Dean A. Seehusen, MD, MPH; J. Scott Earwood, MD

Disclosures

J Am Board Fam Med. 2007;20(4):408-410. 

In This Article

Literature Review

Labial adhesions in the postpartum setting are rare. A Medline literature review using the terms "labial adhesions" in combination with "postpartum" or "postnatal" was conducted. Relevant articles' references were reviewed for other possibly important literature. This search revealed only 9 previously reported cases of labial adhesions after vaginal delivery. Table 1 summarizes these cases.

Difficulty resuming sexual activity was the most commonly reported complaint.[4,5,8,9,10,11] All but one of the previously reported cases of postpartum labial adhesions reported disruption of the vaginal mucosa. This ranged from "skid marks" to third-degree perineal laceration. The remaining case did not specifically mention presence or absence of perineal trauma during delivery. In several of the cases, including the current case, superficial lacerations were left unrepaired. Superficial labial lacerations are often left unrepaired with good outcomes. Even larger vaginal wall lacerations will generally heal with similar outcomes if left unsutured as reported in some of the Midwifery literature.[5] Lin et al theorized that significant perineal swelling may promote adhesion formation by mechanically pressing the labia together.[3]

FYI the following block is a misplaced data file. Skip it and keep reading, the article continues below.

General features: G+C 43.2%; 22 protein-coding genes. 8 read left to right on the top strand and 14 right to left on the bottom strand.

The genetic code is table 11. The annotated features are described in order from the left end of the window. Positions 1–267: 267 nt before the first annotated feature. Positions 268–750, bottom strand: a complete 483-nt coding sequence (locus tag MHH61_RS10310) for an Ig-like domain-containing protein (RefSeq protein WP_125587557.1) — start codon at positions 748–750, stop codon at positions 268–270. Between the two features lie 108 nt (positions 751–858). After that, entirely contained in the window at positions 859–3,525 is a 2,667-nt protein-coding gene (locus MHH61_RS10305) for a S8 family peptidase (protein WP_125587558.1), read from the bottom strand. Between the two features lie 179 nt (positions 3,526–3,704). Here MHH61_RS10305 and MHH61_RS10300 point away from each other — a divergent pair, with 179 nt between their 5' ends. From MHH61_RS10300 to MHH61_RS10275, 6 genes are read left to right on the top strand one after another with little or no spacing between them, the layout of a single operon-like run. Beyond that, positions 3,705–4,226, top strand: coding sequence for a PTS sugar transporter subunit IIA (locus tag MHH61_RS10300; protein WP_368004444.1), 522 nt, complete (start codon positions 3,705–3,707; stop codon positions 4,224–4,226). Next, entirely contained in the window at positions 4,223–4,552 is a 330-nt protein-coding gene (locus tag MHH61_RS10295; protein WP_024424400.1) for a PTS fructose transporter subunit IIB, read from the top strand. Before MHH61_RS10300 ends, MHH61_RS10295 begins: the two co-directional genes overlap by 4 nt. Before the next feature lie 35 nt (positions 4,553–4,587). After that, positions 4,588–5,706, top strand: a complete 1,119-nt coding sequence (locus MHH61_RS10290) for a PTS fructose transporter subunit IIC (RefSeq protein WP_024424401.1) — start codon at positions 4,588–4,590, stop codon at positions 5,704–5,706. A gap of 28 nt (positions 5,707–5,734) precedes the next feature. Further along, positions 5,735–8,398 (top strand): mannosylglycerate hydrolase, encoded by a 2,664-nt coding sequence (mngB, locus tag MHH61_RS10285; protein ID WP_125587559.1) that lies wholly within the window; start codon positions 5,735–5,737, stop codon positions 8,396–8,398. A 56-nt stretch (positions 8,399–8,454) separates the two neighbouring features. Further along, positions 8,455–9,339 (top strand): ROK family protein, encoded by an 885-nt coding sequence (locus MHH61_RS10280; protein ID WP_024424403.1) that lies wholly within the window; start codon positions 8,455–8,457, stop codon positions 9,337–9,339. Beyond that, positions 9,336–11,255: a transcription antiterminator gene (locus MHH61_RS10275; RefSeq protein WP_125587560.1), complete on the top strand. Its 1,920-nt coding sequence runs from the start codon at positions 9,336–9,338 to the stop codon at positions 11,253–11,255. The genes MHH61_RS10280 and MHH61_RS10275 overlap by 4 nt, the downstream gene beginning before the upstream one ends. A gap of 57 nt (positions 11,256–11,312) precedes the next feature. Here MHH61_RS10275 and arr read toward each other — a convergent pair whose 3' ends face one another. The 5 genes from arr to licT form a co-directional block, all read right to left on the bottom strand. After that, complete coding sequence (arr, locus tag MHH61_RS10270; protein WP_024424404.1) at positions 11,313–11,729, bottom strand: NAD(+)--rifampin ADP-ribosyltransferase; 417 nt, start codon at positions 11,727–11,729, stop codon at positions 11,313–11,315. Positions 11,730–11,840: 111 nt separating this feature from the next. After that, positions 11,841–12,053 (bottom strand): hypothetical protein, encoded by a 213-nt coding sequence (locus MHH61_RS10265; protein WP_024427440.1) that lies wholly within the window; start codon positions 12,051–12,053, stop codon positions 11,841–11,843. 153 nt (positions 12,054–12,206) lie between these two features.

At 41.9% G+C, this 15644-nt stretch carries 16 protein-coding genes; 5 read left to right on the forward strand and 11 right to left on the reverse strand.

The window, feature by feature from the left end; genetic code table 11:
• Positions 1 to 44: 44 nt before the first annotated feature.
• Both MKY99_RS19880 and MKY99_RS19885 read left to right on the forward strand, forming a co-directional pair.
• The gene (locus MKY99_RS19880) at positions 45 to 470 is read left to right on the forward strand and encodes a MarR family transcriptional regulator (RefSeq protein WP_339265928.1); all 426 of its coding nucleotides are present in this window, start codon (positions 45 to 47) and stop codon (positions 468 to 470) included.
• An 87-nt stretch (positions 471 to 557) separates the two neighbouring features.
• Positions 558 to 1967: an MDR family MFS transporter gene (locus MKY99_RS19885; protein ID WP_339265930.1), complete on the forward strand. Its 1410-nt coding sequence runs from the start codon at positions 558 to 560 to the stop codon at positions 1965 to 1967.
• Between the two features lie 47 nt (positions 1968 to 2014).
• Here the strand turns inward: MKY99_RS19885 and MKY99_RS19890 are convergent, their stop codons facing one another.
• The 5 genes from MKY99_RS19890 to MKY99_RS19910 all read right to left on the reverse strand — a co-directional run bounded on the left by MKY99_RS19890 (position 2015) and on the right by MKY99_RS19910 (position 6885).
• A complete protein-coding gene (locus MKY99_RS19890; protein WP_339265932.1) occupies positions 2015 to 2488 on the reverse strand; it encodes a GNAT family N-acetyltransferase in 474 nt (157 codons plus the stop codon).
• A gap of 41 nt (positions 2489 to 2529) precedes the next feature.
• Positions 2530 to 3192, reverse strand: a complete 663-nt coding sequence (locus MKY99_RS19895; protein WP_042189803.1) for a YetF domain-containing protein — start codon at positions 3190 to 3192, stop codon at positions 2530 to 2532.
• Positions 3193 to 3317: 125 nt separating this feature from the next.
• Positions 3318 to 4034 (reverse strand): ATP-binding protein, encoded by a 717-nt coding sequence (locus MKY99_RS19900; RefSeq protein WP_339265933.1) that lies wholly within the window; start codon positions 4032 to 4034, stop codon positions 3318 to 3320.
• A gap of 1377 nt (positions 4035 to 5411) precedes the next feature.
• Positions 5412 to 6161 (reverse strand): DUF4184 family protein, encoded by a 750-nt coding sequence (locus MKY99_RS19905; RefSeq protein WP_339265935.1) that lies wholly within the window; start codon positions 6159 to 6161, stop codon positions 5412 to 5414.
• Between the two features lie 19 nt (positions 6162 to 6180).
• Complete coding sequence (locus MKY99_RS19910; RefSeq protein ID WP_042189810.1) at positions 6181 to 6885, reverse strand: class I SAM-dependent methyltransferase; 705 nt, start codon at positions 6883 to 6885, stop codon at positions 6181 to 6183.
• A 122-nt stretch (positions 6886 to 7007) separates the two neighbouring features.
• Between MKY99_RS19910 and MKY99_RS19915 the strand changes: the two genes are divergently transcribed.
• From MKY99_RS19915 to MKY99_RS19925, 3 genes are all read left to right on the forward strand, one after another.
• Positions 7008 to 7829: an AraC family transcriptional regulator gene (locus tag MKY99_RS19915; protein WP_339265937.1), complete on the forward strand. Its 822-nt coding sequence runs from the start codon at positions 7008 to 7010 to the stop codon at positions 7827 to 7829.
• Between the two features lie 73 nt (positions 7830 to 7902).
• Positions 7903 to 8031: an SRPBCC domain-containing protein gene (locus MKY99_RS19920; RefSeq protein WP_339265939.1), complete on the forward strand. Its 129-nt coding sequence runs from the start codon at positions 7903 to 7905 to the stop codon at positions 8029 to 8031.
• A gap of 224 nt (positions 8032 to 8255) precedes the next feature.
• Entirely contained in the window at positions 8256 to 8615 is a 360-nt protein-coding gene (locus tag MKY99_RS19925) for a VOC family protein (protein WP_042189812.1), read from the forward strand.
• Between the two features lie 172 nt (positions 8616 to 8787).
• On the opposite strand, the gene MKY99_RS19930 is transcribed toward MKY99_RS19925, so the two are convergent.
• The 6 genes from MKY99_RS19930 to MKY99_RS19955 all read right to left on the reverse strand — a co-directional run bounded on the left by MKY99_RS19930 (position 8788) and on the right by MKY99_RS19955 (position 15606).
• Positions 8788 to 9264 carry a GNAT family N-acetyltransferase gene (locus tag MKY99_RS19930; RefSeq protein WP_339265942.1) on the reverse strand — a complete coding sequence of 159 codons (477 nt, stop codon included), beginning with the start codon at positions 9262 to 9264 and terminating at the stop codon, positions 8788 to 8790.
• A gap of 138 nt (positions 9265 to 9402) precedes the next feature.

Comments

3090D553-9492-4563-8681-AD288FA52ACE
Comments on Medscape are moderated and should be professional in tone and on topic. You must declare any conflicts of interest related to your comments and responses. Please see our Commenting Guide for further information. We reserve the right to remove posts at our sole discretion.

processing....